Yesterday was the 10th international Safer Internet Day, the day to create awareness about online safety issues - there are lots of great resources being publicized for anyone who uses the internet. Of course there are plenty of basic resources available to protect internet users and students of all ages - including parental filters and controls, not only for the internet, mobile devices and on-demand TV including i Player, but it is essential to remember the basic and most important point - these resources work in addition to, not instead of, informed guidance - talking to students of all ages about their use of the internet, after all, much of the danger online is caused due to over-sharing online or cyber bullying.
A few obvious and general useful points I was reminded of just today include;
• It is not only our own privacy settings that we need to be concerned with on sites such as Facebook, it is the privacy settings of our friends - those who may share our data or tag us in photos
• The importance of deleting old accounts - don't allow your personal information to remain available unnecessarily. If you have stopped using a site or forum, close the account and perhaps consider deleting what you have said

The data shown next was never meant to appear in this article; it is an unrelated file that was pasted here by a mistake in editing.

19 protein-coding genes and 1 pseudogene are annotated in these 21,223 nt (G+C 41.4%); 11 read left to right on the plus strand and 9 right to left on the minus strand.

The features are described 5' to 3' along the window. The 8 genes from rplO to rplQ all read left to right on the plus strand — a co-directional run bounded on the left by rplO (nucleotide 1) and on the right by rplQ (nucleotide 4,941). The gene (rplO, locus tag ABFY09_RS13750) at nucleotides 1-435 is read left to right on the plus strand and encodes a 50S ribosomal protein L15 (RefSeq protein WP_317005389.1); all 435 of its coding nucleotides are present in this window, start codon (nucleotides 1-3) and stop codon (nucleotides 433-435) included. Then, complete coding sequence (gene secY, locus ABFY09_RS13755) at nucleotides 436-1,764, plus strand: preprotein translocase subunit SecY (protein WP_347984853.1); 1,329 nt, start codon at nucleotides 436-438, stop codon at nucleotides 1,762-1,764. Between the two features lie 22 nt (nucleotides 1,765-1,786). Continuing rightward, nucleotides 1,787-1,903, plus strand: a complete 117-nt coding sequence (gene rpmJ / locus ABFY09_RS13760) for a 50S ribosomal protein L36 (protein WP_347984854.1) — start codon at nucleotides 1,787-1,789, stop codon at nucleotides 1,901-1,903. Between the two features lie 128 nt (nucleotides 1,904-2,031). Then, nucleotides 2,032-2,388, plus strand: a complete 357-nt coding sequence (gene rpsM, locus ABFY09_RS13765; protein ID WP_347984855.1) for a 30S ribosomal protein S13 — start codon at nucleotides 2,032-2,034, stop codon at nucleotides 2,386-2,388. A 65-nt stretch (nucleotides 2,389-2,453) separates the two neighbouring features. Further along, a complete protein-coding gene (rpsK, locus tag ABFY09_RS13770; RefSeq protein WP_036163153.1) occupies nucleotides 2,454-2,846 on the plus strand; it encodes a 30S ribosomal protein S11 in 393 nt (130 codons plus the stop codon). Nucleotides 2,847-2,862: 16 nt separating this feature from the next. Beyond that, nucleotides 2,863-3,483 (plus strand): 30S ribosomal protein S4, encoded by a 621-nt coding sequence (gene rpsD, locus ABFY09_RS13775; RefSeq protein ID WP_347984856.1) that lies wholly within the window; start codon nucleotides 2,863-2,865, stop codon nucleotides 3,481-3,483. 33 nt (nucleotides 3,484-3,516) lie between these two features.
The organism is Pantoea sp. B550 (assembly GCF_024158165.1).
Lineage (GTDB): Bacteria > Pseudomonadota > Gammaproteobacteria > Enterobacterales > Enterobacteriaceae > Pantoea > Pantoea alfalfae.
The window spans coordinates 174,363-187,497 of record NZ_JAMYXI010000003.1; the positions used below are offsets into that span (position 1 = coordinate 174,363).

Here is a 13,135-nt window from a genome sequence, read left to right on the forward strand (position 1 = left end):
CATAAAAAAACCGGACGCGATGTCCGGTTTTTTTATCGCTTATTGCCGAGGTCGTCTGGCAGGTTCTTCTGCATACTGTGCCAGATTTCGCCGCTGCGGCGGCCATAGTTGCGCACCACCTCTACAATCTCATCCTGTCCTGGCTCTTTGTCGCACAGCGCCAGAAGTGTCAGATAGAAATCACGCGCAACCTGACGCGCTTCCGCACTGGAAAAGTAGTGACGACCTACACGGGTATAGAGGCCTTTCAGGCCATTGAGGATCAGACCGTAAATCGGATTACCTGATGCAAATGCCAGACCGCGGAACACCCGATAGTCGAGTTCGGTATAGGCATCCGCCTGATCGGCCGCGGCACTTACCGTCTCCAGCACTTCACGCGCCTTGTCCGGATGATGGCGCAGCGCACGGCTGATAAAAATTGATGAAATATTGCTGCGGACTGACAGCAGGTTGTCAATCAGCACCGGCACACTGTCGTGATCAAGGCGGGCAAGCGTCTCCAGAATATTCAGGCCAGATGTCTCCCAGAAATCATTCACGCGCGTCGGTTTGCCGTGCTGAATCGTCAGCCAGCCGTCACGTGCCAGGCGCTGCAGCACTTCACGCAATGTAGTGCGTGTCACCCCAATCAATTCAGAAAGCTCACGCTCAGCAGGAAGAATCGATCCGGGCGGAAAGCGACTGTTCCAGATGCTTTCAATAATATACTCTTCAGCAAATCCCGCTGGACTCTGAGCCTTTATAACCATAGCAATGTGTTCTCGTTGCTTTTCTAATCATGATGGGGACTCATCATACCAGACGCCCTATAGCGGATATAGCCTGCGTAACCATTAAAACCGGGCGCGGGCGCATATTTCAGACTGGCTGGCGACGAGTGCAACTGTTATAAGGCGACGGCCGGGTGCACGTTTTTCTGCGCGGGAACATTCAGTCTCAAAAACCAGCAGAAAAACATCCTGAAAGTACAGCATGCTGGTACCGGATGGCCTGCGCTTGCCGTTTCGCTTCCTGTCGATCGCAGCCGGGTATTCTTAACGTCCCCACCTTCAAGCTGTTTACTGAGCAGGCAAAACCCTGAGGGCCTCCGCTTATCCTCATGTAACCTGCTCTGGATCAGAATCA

• Be sure to enable and update anti-virus software regularly (I am certainly guilty of putting off updating software as it always seems like such a drag)
• Have you ever used your mother's maiden name on a site as a password? Is it really necessary to share that someone is a family member on Facebook? You could be giving away too many pieces of personal information
• If someone really is your friend, don't they know your birthday already? Surely your date of birth is an unnecessary detail on Facebook? Birth dates can be used to enable identify theft or as passwords. Guard yours carefully
• Be sure to password protect all internet enabled devices, to ensure a lost phone or tablet does not allow anyone to easily access your social media or contact list
The internet offers new and engaging ways of collaborating and communicating for learning, and institutions have a legal and statutory duty to safeguard the welfare of students making use of ICT. The risks need to be managed proactively. JISC (the organization that offers UK leadership and support around the use of digital technology in education) has published some really useful resources for teachers and higher education institutions including an e-Safety policy template and informative videos. If your university, school or college doesn't have a policy on e-Safety, cyber bullying or an obvious, dedicated "go to" person or department for help and advice, perhaps this is just the day to ask why.
With such a profusion of platforms and functionality available that could possibly enhance teaching and learning - such as Pinterest, it is vitally important for teachers and learners be clear about the key legal considerations, UK rules around copyright ownership and licensing, before engaging for the sake of appearing current - it could lead to a large bill or worse.Suggest a correction